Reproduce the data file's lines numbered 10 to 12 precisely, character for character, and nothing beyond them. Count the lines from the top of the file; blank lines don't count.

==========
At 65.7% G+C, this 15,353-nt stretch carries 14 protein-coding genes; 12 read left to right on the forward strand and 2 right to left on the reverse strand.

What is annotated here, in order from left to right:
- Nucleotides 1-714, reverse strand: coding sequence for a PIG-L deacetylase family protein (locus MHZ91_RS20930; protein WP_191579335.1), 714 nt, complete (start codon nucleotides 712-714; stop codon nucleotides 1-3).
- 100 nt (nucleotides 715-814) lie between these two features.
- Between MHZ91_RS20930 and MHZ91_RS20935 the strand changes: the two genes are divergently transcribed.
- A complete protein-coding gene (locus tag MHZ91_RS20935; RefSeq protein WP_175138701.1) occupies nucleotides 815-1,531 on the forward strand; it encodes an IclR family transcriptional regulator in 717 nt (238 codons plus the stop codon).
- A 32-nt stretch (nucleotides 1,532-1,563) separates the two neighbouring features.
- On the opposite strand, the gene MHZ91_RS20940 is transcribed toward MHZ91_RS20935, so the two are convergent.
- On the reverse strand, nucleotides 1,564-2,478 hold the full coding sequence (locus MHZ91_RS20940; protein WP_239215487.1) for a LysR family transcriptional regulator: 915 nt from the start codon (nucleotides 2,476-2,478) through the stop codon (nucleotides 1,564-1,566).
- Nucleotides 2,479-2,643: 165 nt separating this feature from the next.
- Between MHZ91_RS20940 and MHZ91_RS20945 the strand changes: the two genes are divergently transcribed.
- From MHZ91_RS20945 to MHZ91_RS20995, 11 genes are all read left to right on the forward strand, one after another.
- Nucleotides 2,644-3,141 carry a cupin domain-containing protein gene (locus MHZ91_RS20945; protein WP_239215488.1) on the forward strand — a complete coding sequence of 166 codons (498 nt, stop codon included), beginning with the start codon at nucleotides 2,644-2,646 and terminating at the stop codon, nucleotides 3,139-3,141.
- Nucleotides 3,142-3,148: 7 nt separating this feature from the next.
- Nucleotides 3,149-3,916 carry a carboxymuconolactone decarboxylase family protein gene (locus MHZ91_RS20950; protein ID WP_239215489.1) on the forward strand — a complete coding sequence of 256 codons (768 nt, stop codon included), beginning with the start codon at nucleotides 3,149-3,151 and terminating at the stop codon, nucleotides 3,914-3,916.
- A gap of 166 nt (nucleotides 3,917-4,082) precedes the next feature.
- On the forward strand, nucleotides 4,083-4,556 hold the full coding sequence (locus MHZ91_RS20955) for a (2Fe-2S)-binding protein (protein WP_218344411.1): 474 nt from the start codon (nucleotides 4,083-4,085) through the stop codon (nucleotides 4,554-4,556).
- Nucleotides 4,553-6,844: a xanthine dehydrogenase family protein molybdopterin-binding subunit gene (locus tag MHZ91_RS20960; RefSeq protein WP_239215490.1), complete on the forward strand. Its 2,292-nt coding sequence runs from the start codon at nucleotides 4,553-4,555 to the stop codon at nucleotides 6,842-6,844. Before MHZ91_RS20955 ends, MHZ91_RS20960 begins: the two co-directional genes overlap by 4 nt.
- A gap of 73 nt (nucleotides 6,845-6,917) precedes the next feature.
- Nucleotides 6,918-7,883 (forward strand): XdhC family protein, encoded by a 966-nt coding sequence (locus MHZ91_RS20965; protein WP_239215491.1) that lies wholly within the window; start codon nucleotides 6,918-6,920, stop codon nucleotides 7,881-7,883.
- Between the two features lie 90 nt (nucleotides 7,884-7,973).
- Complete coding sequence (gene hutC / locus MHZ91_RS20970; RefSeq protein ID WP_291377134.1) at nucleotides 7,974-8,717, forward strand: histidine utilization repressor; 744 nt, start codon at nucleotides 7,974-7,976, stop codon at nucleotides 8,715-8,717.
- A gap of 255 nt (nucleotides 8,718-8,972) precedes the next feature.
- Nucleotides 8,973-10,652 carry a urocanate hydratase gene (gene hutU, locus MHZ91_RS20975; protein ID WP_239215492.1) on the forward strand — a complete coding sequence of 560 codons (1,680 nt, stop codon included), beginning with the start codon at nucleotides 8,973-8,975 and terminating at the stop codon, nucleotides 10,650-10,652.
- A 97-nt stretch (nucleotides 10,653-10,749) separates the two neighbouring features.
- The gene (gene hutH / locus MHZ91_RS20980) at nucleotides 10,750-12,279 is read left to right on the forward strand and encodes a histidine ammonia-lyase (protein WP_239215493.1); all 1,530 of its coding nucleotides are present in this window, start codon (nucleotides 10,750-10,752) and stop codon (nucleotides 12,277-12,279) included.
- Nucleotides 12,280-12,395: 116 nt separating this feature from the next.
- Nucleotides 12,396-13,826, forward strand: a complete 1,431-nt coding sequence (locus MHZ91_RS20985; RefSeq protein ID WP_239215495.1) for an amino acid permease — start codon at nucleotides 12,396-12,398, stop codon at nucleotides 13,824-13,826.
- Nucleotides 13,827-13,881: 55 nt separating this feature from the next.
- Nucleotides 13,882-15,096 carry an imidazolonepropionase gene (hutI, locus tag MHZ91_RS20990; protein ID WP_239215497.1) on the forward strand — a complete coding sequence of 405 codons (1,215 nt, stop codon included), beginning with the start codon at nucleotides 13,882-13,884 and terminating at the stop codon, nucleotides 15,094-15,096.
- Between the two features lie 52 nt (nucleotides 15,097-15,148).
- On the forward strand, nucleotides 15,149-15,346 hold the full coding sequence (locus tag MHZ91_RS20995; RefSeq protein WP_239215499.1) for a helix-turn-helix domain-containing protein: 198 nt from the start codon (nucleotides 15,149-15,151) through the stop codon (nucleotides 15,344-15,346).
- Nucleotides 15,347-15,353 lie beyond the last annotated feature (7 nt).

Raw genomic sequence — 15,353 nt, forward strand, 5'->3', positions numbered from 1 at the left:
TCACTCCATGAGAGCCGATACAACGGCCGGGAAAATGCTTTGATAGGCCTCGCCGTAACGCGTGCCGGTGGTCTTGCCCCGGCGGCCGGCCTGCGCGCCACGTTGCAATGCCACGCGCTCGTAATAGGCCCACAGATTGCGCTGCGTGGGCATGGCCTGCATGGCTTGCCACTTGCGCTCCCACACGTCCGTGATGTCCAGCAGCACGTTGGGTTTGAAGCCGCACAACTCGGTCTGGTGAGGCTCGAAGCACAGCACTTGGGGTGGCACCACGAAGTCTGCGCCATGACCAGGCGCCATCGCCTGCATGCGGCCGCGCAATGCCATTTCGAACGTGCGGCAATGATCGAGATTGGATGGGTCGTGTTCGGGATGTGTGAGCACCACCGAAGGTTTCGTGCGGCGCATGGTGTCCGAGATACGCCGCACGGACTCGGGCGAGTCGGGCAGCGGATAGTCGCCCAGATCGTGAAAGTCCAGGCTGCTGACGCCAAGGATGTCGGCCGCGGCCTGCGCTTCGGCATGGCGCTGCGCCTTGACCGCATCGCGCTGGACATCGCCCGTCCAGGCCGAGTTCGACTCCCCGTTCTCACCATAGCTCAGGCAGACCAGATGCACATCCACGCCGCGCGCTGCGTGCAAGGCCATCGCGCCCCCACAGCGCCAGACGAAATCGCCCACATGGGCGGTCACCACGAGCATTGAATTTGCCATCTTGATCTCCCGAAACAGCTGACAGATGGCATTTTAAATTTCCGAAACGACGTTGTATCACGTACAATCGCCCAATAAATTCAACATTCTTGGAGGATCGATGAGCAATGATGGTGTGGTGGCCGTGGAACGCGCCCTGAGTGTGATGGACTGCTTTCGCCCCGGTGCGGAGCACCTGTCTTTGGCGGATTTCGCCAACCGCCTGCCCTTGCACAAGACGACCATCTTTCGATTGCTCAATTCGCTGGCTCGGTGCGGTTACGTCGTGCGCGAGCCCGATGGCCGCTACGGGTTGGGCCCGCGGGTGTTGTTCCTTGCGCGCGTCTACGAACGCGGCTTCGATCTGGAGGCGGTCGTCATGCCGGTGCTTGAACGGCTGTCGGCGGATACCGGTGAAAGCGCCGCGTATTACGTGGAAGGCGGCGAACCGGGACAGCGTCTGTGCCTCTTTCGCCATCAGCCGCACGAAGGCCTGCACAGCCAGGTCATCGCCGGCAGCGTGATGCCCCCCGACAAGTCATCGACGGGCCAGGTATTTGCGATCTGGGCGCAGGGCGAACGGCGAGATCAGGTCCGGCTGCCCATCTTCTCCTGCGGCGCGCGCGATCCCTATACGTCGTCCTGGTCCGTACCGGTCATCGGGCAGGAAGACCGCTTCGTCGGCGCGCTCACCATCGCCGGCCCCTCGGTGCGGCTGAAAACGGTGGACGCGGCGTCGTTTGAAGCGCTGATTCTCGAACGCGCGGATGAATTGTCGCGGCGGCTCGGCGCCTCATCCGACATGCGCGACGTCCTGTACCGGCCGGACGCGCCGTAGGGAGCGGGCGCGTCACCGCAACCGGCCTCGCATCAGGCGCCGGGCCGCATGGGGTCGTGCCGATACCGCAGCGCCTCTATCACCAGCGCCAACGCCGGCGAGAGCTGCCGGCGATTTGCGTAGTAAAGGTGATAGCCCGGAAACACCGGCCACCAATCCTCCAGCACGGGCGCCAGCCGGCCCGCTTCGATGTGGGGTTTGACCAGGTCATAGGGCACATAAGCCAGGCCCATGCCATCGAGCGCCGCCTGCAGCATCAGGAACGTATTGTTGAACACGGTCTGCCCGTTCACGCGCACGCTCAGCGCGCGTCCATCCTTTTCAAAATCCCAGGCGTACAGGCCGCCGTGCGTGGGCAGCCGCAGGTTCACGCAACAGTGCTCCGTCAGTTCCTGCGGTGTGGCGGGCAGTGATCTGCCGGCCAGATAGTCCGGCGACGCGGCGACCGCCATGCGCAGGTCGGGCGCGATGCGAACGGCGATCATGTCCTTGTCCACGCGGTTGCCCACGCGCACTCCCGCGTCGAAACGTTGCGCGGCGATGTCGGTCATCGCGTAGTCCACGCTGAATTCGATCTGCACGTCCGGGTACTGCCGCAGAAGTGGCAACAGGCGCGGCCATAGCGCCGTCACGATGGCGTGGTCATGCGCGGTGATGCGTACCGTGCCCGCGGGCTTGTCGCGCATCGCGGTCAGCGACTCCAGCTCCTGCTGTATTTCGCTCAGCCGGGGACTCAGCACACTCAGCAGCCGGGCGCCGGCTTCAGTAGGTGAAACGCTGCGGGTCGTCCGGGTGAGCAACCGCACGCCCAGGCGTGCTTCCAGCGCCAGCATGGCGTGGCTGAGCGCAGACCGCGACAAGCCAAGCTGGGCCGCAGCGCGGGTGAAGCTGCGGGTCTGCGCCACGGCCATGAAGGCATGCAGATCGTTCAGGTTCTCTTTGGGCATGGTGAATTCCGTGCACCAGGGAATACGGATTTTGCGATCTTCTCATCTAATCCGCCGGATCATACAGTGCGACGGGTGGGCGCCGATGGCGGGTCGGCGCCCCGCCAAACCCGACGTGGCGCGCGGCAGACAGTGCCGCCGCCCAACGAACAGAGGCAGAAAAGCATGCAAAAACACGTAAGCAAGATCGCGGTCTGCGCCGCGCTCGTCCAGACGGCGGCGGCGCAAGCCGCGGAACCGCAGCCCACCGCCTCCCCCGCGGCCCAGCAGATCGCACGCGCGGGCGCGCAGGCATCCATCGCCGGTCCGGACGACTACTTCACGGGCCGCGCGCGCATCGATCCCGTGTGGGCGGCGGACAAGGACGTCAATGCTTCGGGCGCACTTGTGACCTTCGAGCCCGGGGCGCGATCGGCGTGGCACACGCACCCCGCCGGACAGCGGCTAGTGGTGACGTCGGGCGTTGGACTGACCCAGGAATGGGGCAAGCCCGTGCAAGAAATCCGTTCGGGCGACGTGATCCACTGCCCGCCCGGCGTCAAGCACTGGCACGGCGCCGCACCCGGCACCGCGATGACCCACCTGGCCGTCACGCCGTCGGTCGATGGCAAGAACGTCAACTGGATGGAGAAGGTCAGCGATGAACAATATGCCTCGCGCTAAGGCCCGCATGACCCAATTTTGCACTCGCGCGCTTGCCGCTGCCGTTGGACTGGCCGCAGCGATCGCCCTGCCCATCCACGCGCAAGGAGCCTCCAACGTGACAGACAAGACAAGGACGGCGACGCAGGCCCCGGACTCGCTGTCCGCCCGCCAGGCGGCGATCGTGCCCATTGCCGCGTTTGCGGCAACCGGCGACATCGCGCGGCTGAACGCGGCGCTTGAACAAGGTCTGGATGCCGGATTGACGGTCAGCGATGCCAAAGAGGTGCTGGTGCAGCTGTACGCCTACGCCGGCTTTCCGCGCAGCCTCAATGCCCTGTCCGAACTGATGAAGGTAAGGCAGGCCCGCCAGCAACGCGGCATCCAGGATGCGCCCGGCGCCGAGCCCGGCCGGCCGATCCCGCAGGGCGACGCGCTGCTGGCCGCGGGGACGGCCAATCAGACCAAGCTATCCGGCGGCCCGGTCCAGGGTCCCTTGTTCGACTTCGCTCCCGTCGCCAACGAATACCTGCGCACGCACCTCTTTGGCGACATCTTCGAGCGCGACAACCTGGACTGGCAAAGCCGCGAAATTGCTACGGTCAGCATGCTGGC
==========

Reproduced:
- Nucleotides 2,479-2,643: 165 nt separating this feature from the next.
- Between MHZ91_RS20940 and MHZ91_RS20945 the strand changes: the two genes are divergently transcribed.
- From MHZ91_RS20945 to MHZ91_RS20995, 11 genes are all read left to right on the forward strand, one after another.